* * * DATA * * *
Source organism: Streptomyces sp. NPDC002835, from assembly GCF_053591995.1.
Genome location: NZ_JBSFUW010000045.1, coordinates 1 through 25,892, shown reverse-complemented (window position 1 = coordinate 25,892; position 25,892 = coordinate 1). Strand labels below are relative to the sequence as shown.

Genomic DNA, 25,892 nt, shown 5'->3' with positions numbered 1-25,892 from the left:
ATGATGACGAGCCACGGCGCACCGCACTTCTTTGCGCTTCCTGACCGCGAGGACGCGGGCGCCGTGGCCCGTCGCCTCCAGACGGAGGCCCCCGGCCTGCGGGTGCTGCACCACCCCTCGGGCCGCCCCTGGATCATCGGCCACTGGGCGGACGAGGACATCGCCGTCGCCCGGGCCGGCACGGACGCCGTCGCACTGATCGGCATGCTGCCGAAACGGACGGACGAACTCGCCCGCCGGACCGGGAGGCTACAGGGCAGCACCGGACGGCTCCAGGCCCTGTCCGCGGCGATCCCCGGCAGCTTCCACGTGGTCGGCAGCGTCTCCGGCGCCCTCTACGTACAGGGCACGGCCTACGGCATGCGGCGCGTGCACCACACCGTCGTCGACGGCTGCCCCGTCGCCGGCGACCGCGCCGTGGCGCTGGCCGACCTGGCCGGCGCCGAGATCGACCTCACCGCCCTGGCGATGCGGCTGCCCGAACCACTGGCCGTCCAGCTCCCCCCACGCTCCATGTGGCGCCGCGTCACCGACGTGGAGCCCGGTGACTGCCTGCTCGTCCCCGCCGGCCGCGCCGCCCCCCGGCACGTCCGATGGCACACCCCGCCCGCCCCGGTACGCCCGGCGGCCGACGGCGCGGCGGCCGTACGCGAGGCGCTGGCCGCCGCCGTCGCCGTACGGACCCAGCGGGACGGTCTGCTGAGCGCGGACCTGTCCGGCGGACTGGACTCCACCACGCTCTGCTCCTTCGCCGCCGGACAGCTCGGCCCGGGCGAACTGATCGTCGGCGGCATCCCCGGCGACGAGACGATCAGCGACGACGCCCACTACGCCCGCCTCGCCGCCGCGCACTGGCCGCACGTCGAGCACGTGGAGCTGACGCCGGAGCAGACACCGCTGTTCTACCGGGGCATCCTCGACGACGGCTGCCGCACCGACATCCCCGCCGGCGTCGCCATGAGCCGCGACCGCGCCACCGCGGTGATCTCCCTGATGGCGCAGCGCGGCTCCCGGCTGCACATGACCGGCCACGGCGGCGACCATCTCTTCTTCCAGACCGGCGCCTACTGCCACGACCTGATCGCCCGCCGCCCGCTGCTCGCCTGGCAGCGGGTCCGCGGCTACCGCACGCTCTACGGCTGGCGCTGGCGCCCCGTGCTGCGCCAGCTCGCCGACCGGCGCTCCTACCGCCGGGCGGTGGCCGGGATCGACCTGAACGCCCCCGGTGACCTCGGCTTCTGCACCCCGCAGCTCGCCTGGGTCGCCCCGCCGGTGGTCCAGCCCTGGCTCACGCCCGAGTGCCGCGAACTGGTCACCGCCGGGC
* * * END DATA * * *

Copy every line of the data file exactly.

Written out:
Source organism: Streptomyces sp. NPDC002835, from assembly GCF_053591995.1.
Genome location: NZ_JBSFUW010000045.1, coordinates 1 through 25,892, shown reverse-complemented (window position 1 = coordinate 25,892; position 25,892 = coordinate 1). Strand labels below are relative to the sequence as shown.

Genomic DNA, 25,892 nt, shown 5'->3' with positions numbered 1-25,892 from the left:
ATGATGACGAGCCACGGCGCACCGCACTTCTTTGCGCTTCCTGACCGCGAGGACGCGGGCGCCGTGGCCCGTCGCCTCCAGACGGAGGCCCCCGGCCTGCGGGTGCTGCACCACCCCTCGGGCCGCCCCTGGATCATCGGCCACTGGGCGGACGAGGACATCGCCGTCGCCCGGGCCGGCACGGACGCCGTCGCACTGATCGGCATGCTGCCGAAACGGACGGACGAACTCGCCCGCCGGACCGGGAGGCTACAGGGCAGCACCGGACGGCTCCAGGCCCTGTCCGCGGCGATCCCCGGCAGCTTCCACGTGGTCGGCAGCGTCTCCGGCGCCCTCTACGTACAGGGCACGGCCTACGGCATGCGGCGCGTGCACCACACCGTCGTCGACGGCTGCCCCGTCGCCGGCGACCGCGCCGTGGCGCTGGCCGACCTGGCCGGCGCCGAGATCGACCTCACCGCCCTGGCGATGCGGCTGCCCGAACCACTGGCCGTCCAGCTCCCCCCACGCTCCATGTGGCGCCGCGTCACCGACGTGGAGCCCGGTGACTGCCTGCTCGTCCCCGCCGGCCGCGCCGCCCCCCGGCACGTCCGATGGCACACCCCGCCCGCCCCGGTACGCCCGGCGGCCGACGGCGCGGCGGCCGTACGCGAGGCGCTGGCCGCCGCCGTCGCCGTACGGACCCAGCGGGACGGTCTGCTGAGCGCGGACCTGTCCGGCGGACTGGACTCCACCACGCTCTGCTCCTTCGCCGCCGGACAGCTCGGCCCGGGCGAACTGATCGTCGGCGGCATCCCCGGCGACGAGACGATCAGCGACGACGCCCACTACGCCCGCCTCGCCGCCGCGCACTGGCCGCACGTCGAGCACGTGGAGCTGACGCCGGAGCAGACACCGCTGTTCTACCGGGGCATCCTCGACGACGGCTGCCGCACCGACATCCCCGCCGGCGTCGCCATGAGCCGCGACCGCGCCACCGCGGTGATCTCCCTGATGGCGCAGCGCGGCTCCCGGCTGCACATGACCGGCCACGGCGGCGACCATCTCTTCTTCCAGACCGGCGCCTACTGCCACGACCTGATCGCCCGCCGCCCGCTGCTCGCCTGGCAGCGGGTCCGCGGCTACCGCACGCTCTACGGCTGGCGCTGGCGCCCCGTGCTGCGCCAGCTCGCCGACCGGCGCTCCTACCGCCGGGCGGTGGCCGGGATCGACCTGAACGCCCCCGGTGACCTCGGCTTCTGCACCCCGCAGCTCGCCTGGGTCGCCCCGCCGGTGGTCCAGCCCTGGCTCACGCCCGAGTGCCGCGAACTGGTCACCGCCGGGC